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Insectes Sociaux

, Volume 54, Issue 2, pp 183–188 | Cite as

Permanent loss of wings in queens of the ant Odontomachus coquereli from Madagascar

  • M. Molet
  • C. Peeters
  • B. L. Fisher
Research article

Abstract.

Winged queens are the most common reproductives in ants. They are morphologically specialized for independent colony foundation, with wings for long-range dispersal and metabolic reserves to raise the first brood. However independent foundation can sometimes be selected against and replaced by fission, featuring short-range dispersal on the ground and reproductives that are dependent on the wingless workers for all non-reproductive tasks. We investigated the evolutionary consequences of this transition on the morphology of the reproductives by collecting 30 colonies of Odontomachus coquereli from Madagascar, the only species in the genus where winged queens have never been found. Data about colony demography, morphometry, allometry and ovarian dissections showed that the winged queen caste has been replaced by a wingless reproductive caste with distinct body proportions relative to the workers or to congeneric winged queens. The 17 reproductives that we measured exhibited little size variability. A single wingless reproductive was found in each colony, corresponding to ‘ergatoids’ in literature. Several facts suggest that colonies reproduce by fission, notably the relatively constant colony size (19±11 workers). The developmental origins of wingless reproductive phenotypes need investigation; little genetic change may be involved, as seen when Odontomachus larvae are parasitized by nematodes. The sole function of wingless reproductives in O. coquereli is reproduction, and they contrast with multi-purpose wingless reproductives found in other ants, where numerous intermorphs occur in each colony and contribute to sterile tasks.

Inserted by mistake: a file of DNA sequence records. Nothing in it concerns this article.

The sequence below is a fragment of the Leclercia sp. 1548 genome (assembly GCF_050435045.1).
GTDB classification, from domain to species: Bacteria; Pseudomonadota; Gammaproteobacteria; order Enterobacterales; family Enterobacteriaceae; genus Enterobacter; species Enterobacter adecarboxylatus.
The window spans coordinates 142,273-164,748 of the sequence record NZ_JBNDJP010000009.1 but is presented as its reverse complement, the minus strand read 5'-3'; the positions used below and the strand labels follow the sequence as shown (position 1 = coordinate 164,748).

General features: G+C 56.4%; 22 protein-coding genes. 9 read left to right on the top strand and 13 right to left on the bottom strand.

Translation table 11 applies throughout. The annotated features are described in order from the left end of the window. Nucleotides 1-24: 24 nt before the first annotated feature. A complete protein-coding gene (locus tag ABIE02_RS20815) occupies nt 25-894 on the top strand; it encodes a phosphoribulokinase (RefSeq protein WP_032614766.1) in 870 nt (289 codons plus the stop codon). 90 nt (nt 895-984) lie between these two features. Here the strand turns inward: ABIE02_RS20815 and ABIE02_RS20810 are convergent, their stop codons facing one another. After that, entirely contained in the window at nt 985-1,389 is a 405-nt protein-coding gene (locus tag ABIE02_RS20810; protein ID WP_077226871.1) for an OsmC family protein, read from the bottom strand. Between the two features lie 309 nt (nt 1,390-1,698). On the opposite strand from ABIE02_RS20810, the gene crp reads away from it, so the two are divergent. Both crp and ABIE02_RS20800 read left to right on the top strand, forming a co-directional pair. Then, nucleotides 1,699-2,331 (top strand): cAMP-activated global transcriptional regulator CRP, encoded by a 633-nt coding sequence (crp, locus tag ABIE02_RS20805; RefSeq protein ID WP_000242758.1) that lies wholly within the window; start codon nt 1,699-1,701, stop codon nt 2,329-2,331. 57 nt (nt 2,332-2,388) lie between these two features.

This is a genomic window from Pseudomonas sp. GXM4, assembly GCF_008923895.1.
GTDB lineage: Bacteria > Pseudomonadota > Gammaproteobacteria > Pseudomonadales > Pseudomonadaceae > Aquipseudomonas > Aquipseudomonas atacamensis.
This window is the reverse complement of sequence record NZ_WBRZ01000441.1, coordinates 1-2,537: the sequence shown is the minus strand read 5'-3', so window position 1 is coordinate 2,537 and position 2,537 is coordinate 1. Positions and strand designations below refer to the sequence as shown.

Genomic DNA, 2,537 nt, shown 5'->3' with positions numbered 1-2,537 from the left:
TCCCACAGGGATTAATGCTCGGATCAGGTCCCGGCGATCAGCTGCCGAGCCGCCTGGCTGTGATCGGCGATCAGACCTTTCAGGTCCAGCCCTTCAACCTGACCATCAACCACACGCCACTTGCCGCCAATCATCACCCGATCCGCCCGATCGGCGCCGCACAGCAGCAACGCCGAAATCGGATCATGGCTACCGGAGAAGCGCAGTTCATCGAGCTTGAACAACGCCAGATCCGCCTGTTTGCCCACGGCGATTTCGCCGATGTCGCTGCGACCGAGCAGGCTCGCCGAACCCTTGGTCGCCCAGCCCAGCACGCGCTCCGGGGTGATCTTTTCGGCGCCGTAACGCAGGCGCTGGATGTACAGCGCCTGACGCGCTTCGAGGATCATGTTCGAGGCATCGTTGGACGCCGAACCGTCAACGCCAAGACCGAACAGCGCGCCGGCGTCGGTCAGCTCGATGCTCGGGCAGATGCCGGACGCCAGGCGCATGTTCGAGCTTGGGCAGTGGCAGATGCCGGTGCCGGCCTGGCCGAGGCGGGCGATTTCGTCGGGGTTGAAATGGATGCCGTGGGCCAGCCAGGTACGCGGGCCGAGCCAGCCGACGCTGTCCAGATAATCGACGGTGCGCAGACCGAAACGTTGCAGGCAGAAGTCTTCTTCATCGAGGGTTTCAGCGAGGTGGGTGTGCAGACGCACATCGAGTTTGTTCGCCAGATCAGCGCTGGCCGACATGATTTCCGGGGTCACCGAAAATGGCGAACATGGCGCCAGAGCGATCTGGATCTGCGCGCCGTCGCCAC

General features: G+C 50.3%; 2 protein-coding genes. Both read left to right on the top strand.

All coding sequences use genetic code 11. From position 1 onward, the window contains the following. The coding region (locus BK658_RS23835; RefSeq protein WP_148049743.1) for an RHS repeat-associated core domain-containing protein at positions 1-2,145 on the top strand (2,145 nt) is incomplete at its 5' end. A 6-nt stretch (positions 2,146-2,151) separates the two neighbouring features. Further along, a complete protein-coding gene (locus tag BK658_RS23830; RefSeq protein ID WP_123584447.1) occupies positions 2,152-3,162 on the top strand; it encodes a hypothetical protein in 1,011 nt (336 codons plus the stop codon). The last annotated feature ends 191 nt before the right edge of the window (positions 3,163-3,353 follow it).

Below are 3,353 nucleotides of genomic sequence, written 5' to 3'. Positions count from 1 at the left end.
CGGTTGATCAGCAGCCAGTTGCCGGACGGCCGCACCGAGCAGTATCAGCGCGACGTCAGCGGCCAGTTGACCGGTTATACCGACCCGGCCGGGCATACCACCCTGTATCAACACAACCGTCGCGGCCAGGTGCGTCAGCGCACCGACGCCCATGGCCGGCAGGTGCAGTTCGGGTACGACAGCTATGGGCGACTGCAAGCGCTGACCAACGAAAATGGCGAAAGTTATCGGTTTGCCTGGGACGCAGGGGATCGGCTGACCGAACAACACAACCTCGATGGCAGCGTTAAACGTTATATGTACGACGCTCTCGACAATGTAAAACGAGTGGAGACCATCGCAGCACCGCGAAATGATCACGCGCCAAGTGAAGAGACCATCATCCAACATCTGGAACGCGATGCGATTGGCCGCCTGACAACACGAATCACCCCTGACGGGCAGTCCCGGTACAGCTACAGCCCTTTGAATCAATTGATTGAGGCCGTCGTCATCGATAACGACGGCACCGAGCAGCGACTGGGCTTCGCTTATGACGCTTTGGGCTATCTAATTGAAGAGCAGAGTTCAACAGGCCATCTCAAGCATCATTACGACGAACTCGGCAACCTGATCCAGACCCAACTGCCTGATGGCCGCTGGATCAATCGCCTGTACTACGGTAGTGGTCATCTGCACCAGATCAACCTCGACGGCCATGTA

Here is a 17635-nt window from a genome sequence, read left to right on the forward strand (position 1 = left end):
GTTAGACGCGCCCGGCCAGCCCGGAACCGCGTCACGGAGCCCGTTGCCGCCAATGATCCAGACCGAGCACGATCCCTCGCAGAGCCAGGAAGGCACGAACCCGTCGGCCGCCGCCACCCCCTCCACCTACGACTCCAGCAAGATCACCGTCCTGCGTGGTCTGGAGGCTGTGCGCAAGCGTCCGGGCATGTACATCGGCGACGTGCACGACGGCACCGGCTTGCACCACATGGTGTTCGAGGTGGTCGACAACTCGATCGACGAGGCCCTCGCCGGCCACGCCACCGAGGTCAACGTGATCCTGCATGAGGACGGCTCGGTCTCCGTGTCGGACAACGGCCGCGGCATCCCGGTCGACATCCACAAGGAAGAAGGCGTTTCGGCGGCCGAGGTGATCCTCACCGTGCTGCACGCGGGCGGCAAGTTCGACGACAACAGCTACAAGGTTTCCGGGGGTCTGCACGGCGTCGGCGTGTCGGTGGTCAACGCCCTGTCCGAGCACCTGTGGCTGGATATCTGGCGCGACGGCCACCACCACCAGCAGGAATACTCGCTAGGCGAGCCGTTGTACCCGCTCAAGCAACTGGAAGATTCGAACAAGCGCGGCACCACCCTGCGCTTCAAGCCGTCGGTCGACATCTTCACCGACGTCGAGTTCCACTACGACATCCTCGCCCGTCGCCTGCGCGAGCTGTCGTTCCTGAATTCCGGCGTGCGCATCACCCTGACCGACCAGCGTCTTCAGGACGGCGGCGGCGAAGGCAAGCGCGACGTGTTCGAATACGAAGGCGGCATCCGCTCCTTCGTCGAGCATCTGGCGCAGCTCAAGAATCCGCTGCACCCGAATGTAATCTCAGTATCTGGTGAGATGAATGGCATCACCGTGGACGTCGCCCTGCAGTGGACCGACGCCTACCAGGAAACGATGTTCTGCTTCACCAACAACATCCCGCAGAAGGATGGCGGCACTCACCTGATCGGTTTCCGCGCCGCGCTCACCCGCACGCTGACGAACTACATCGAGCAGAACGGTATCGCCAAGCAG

Keywords:

Ergatoid queen morphometry colony fission intermorph caste 

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Copyright information

© Birkhäuser Verlag, Basel 2007

Authors and Affiliations

  1. 1.Laboratoire d’Ecologie CNRS UMR 7625Université Pierre et Marie CurieParisFrance
  2. 2.Department of EntomologyCalifornia Academy of SciencesSan FranciscoUSA

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